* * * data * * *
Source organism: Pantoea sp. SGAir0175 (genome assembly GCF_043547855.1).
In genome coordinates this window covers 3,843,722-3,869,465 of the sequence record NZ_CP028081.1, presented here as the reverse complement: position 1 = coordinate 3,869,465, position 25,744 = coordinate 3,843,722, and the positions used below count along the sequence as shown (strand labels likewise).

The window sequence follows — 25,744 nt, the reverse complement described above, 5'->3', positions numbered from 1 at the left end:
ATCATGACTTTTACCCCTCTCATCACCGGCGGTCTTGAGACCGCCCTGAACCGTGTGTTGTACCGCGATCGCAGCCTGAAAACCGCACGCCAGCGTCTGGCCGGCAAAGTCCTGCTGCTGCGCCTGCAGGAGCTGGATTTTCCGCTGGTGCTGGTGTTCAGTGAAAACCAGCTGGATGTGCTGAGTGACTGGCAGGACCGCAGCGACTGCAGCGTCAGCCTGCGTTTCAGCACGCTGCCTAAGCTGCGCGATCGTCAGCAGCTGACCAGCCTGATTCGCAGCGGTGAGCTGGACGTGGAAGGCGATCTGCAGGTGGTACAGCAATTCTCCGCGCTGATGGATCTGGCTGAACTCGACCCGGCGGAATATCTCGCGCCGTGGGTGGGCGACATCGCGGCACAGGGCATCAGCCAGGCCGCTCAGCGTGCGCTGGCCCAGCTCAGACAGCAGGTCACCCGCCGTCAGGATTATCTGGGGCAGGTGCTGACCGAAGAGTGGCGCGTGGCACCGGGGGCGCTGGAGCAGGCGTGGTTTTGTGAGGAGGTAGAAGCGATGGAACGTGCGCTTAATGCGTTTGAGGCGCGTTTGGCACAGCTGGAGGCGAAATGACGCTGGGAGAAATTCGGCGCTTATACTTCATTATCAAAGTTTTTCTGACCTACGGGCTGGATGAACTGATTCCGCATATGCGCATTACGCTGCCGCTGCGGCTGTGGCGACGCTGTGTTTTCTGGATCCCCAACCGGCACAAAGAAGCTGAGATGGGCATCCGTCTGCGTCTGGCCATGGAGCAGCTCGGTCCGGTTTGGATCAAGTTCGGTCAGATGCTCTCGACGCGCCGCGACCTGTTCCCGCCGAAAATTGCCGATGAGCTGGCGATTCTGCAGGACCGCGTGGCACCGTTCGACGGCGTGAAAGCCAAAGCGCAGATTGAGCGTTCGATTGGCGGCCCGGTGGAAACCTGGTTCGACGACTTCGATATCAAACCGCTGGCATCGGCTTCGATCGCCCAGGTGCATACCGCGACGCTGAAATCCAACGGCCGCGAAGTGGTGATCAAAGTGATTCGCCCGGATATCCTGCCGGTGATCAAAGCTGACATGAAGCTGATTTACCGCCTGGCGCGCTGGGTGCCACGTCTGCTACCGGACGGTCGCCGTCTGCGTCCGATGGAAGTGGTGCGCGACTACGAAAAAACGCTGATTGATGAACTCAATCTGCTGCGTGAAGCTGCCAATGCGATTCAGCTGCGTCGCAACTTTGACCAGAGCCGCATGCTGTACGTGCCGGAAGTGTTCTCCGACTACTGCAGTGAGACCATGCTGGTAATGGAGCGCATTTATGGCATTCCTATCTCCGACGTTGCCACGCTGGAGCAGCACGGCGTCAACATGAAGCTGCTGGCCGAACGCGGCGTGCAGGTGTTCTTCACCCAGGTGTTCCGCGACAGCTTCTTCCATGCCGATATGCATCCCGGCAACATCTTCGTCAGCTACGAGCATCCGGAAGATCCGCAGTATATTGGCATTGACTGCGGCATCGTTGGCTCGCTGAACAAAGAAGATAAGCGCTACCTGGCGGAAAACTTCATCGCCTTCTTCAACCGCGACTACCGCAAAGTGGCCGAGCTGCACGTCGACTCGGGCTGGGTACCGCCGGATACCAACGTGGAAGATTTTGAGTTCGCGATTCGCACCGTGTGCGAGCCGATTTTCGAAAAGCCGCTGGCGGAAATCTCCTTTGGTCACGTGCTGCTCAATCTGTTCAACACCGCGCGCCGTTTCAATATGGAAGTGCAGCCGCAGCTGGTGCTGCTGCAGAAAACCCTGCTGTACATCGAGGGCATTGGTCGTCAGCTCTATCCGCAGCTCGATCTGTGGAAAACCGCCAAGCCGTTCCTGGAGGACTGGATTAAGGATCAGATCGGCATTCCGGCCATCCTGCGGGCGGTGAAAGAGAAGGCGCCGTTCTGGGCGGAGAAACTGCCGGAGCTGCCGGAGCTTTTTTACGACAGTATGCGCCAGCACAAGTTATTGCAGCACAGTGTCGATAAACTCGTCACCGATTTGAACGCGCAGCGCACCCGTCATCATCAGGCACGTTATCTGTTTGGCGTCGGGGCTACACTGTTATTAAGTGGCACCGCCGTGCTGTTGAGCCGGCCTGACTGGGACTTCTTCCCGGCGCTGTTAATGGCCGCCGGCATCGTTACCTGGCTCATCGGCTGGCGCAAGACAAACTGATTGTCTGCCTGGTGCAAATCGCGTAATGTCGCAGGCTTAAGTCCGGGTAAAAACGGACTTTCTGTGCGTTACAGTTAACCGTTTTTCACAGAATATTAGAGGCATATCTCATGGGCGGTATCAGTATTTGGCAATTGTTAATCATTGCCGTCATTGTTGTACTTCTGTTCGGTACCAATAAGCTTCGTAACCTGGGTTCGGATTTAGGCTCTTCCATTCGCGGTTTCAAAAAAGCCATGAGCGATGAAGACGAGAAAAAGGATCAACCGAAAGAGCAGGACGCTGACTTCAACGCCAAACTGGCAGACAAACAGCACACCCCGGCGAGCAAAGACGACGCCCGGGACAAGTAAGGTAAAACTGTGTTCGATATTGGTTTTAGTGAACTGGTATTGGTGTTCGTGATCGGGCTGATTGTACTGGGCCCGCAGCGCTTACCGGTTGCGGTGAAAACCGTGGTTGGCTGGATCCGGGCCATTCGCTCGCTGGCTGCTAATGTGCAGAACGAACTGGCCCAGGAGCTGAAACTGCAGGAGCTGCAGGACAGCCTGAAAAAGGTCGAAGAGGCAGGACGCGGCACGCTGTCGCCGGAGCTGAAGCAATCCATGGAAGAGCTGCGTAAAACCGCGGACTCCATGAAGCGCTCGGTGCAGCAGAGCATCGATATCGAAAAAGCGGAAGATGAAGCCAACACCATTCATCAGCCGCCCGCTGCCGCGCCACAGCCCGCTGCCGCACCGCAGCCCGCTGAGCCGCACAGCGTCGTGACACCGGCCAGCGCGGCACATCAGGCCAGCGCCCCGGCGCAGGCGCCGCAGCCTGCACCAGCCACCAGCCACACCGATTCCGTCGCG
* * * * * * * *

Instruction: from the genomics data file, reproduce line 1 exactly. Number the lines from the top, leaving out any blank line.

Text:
Source organism: Pantoea sp. SGAir0175 (genome assembly GCF_043547855.1).